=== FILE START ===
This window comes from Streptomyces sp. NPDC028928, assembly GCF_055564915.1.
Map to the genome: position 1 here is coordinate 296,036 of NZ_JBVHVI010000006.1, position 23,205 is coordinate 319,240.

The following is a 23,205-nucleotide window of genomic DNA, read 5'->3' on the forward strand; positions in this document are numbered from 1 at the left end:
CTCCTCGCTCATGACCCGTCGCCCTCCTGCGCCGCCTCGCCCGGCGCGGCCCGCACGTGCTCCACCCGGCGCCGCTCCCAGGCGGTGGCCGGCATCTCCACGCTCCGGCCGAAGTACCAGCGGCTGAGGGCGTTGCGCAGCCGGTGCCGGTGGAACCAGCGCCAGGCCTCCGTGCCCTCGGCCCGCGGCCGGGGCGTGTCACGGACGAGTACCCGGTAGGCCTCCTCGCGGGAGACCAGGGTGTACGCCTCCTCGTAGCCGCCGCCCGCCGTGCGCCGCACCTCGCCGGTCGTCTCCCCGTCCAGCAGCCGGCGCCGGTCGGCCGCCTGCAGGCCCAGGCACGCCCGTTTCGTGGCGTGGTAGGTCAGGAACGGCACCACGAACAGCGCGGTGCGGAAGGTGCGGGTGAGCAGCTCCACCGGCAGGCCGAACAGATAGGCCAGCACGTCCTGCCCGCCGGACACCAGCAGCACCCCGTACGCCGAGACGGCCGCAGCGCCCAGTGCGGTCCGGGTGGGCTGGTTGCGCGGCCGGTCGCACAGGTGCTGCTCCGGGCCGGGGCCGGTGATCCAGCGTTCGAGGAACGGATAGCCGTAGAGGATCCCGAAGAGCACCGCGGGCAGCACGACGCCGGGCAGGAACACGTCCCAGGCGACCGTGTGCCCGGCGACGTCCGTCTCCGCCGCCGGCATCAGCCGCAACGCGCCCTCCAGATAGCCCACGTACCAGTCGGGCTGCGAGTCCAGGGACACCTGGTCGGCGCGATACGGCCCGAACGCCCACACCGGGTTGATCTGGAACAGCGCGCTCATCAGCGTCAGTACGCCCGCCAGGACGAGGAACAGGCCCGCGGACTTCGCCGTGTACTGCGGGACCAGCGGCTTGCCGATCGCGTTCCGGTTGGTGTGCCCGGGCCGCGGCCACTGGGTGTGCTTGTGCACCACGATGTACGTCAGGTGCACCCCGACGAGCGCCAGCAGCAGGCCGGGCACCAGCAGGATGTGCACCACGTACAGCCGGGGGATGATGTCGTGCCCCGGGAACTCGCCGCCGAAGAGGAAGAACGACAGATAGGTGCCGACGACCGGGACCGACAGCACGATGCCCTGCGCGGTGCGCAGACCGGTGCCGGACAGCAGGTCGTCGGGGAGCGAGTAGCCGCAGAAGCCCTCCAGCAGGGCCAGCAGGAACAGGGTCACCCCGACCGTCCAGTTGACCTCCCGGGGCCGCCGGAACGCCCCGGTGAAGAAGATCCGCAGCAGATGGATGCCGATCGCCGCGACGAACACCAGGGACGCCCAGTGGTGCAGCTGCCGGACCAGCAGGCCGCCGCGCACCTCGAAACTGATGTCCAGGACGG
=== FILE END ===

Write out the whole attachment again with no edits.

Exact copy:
This window comes from Streptomyces sp. NPDC028928, assembly GCF_055564915.1.
Map to the genome: position 1 here is coordinate 296,036 of NZ_JBVHVI010000006.1, position 23,205 is coordinate 319,240.

The following is a 23,205-nucleotide window of genomic DNA, read 5'->3' on the forward strand; positions in this document are numbered from 1 at the left end:
CTCCTCGCTCATGACCCGTCGCCCTCCTGCGCCGCCTCGCCCGGCGCGGCCCGCACGTGCTCCACCCGGCGCCGCTCCCAGGCGGTGGCCGGCATCTCCACGCTCCGGCCGAAGTACCAGCGGCTGAGGGCGTTGCGCAGCCGGTGCCGGTGGAACCAGCGCCAGGCCTCCGTGCCCTCGGCCCGCGGCCGGGGCGTGTCACGGACGAGTACCCGGTAGGCCTCCTCGCGGGAGACCAGGGTGTACGCCTCCTCGTAGCCGCCGCCCGCCGTGCGCCGCACCTCGCCGGTCGTCTCCCCGTCCAGCAGCCGGCGCCGGTCGGCCGCCTGCAGGCCCAGGCACGCCCGTTTCGTGGCGTGGTAGGTCAGGAACGGCACCACGAACAGCGCGGTGCGGAAGGTGCGGGTGAGCAGCTCCACCGGCAGGCCGAACAGATAGGCCAGCACGTCCTGCCCGCCGGACACCAGCAGCACCCCGTACGCCGAGACGGCCGCAGCGCCCAGTGCGGTCCGGGTGGGCTGGTTGCGCGGCCGGTCGCACAGGTGCTGCTCCGGGCCGGGGCCGGTGATCCAGCGTTCGAGGAACGGATAGCCGTAGAGGATCCCGAAGAGCACCGCGGGCAGCACGACGCCGGGCAGGAACACGTCCCAGGCGACCGTGTGCCCGGCGACGTCCGTCTCCGCCGCCGGCATCAGCCGCAACGCGCCCTCCAGATAGCCCACGTACCAGTCGGGCTGCGAGTCCAGGGACACCTGGTCGGCGCGATACGGCCCGAACGCCCACACCGGGTTGATCTGGAACAGCGCGCTCATCAGCGTCAGTACGCCCGCCAGGACGAGGAACAGGCCCGCGGACTTCGCCGTGTACTGCGGGACCAGCGGCTTGCCGATCGCGTTCCGGTTGGTGTGCCCGGGCCGCGGCCACTGGGTGTGCTTGTGCACCACGATGTACGTCAGGTGCACCCCGACGAGCGCCAGCAGCAGGCCGGGCACCAGCAGGATGTGCACCACGTACAGCCGGGGGATGATGTCGTGCCCCGGGAACTCGCCGCCGAAGAGGAAGAACGACAGATAGGTGCCGACGACCGGGACCGACAGCACGATGCCCTGCGCGGTGCGCAGACCGGTGCCGGACAGCAGGTCGTCGGGGAGCGAGTAGCCGCAGAAGCCCTCCAGCAGGGCCAGCAGGAACAGGGTCACCCCGACCGTCCAGTTGACCTCCCGGGGCCGCCGGAACGCCCCGGTGAAGAAGATCCGCAGCAGATGGATGCCGATCGCCGCGACGAACACCAGGGACGCCCAGTGGTGCAGCTGCCGGACCAGCAGGCCGCCGCGCACCTCGAAACTGATGTCCAGGACGG